Investors Withdraw £1 Billion from UK Funds as Election Nears

Private investors withdrew £1 billion from UK equity funds in March, according to Investment Association statistics released this morning.

Overall, net fund sales to retail investors were down by more than half compared to March 2014, at £1.1 billion. Indeed fund sales in 2015 have been weak all year so far.

These figures follow an 11% fall in the latest reading of the Hargreaves Lansdown Investor Confidence Index, the largest monthly fall since May 2012.

There would seem to be one obvious explanation of these investor trends- the forthcoming general election. (Later today we will be sending out a note giving 5 reasons why investors shouldn't worry about the election).

Laith Khalaf, Senior Analyst, Hargreaves Lansdown:

'Private investors are staging a buyer's strike in the lead up to the election. This is pretty par for the course when it comes to the uncertainty generated by such a big political event, and the Footsie reaching a record high won't have helped matters.

However investors need to take a deep breath and try to tune out the election clamour when it comes to making decisions about their portfolio. The election can certainly dent market confidence in the short term, but it won't have a significant impact on the long term profits of UK companies, many of which derive their earnings from overseas.

When you look back at events that shaped stock market returns in the last fifteen years, you think of the dot com crash, the financial crisis, and ultra-loose monetary policy. The elections of 2005 and 2010 come pretty far down the list.'

Other highlights

European funds saw a surprise fillip with retail inflows of £506 million, as investors bought into the Quantitative Easing phenomenon. This made Europe (ex-UK) the best-selling sector in March, a title it has not held since August 2000.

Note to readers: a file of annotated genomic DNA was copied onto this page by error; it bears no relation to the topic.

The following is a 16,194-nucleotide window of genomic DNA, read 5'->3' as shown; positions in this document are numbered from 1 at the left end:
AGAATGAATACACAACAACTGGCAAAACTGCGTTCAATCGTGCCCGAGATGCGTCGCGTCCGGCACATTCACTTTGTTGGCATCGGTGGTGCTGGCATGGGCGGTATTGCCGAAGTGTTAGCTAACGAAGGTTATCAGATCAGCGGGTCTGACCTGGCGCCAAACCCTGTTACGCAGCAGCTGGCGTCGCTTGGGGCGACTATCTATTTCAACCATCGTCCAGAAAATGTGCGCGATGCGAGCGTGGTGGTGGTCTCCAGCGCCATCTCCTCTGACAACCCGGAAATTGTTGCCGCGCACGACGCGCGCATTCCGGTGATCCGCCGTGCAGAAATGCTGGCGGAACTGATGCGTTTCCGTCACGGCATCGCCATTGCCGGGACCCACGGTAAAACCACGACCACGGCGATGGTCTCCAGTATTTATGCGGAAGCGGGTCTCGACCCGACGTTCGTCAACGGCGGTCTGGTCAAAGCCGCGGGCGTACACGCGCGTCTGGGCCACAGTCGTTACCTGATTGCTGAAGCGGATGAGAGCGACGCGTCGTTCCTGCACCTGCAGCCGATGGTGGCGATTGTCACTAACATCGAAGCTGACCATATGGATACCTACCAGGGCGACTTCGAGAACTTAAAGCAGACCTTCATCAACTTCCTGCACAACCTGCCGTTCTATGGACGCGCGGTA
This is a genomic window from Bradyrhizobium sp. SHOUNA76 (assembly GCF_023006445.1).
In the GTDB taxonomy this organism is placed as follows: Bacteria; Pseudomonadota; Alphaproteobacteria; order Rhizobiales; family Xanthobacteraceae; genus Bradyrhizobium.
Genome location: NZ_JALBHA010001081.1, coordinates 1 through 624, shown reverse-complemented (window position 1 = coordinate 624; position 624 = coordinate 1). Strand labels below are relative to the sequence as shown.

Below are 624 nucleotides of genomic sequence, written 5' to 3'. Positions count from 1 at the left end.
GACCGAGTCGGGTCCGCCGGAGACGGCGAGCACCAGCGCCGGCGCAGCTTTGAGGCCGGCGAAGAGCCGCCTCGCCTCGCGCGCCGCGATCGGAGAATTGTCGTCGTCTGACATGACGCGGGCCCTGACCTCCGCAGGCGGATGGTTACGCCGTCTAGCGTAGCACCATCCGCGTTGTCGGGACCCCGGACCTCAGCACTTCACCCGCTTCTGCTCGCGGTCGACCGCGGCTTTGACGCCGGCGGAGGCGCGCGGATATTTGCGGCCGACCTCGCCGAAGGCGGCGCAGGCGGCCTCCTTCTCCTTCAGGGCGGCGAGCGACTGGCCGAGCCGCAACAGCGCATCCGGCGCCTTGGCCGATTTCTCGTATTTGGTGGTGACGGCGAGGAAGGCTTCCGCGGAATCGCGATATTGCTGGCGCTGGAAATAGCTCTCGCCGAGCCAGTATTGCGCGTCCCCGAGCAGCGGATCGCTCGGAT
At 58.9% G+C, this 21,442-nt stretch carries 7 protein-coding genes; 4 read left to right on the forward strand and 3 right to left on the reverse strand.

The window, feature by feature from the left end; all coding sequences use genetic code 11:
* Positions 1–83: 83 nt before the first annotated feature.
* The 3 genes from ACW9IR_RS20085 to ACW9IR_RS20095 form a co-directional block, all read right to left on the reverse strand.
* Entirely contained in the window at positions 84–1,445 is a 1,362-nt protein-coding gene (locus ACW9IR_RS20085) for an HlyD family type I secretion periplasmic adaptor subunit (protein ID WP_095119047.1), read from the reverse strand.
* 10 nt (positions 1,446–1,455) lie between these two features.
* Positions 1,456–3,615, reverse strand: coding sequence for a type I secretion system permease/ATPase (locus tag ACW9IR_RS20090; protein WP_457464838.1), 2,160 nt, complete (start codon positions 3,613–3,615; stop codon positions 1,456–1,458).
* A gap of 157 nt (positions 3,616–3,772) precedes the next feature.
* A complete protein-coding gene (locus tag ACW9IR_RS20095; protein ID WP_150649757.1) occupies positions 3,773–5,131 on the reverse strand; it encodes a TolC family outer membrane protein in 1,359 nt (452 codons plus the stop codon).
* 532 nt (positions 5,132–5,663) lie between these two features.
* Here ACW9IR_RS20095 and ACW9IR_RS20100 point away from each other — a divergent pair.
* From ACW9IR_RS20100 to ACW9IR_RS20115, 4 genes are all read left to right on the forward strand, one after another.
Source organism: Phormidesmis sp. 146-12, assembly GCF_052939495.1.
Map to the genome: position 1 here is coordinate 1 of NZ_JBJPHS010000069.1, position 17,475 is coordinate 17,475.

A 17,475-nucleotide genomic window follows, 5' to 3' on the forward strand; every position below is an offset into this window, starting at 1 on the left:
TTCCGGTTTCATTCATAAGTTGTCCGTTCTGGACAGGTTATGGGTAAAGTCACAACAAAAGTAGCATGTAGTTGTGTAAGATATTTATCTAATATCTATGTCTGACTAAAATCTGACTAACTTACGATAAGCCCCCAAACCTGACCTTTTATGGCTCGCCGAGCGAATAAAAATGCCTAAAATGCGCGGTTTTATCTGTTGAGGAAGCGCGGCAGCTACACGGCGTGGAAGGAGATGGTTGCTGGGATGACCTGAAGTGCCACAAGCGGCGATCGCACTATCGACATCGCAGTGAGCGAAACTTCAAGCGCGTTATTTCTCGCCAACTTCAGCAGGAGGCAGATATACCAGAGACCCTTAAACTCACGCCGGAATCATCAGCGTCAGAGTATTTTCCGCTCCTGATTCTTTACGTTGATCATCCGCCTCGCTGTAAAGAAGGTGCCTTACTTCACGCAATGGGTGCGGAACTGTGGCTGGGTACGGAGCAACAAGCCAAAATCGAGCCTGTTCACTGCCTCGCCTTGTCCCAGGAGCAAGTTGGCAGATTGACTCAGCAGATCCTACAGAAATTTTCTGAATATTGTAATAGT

Tracker funds saw record inflows of £938 million in March, and broke through £100 billion in assets under management for the first time, as the tracker revolution goes from strength to strength.

ISA sales for the tax year as a whole were up, but faltered in the last month of the year. £2.6 billion was put into ISAs in 2014/15, up from £2.2 billion the previous tax year. But the final month of the 2014/15 tax year saw ISA sales of £585 million, compared to £822 million the tax year before.

Laith Khalaf, Senior Analyst, Hargreaves Lansdown:

'Europe has been seen as the sick man of the world when it comes to investing for several years now, but we are beginning to see a reversal of this trend as investors reappraise the region's prospects. Things still aren't good, but maybe they quite aren't as bad as the market predicted.

Tracker funds are breaking all sorts of records as the passive price war starts to pay off for passive providers. Tracker fund inflows have benefited from reduced costs, but also from auto-enrolment, and as a result of first-time investors simply wanting a home for their money which doesn't require much maintenance.

Meanwhile the ISA pot got bigger last tax year, but with less of a last minute rush in March and April. This may well be down to the increase in the allowance to £15,000 last July, which acted as a trigger for investors to top up their ISAs sooner rather than later.'

Media Contacts

Laith Khalaf

Senior Analyst

0117 980 9866

07977 570 820

Mark Dampier

Head of Investment Research

0117 980 9929

07979 652 185

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Press release distributed by Pressat on behalf of Pressat Wire, on Thursday 30 April, 2015. For more information subscribe and follow

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Investors Withdraw £1 Billion from UK Funds as Election Nears